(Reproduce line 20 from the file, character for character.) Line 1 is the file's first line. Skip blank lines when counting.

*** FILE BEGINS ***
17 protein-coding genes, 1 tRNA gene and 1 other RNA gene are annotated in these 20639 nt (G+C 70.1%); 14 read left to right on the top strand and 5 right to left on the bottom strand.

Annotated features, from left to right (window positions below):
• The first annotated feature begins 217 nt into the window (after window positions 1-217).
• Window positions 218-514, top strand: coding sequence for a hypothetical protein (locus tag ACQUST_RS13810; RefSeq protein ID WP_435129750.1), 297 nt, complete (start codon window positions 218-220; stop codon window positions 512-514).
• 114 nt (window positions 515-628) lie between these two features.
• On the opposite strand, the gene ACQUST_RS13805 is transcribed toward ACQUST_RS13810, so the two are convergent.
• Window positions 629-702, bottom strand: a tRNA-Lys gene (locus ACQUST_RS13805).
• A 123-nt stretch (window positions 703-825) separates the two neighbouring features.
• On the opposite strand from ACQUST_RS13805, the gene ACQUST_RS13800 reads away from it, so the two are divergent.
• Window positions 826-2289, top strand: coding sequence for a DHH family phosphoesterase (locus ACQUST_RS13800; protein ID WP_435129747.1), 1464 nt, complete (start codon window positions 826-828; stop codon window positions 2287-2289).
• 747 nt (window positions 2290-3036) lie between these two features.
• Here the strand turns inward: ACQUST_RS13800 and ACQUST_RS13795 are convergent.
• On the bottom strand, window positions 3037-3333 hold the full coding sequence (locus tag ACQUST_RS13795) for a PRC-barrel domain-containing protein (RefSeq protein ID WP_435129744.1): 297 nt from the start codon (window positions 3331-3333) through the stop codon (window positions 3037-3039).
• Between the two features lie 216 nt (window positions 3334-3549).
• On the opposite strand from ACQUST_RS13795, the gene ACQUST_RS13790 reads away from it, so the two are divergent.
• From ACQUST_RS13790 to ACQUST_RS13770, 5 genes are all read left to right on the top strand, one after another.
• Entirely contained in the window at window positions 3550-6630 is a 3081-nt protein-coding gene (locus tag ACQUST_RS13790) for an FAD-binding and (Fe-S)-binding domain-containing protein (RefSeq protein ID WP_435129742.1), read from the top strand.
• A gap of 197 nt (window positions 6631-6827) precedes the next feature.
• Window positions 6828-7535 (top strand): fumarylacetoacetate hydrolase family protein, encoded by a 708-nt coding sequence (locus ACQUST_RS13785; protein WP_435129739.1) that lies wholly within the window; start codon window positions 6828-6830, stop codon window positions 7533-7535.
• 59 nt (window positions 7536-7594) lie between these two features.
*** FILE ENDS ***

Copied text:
• 59 nt (window positions 7536-7594) lie between these two features.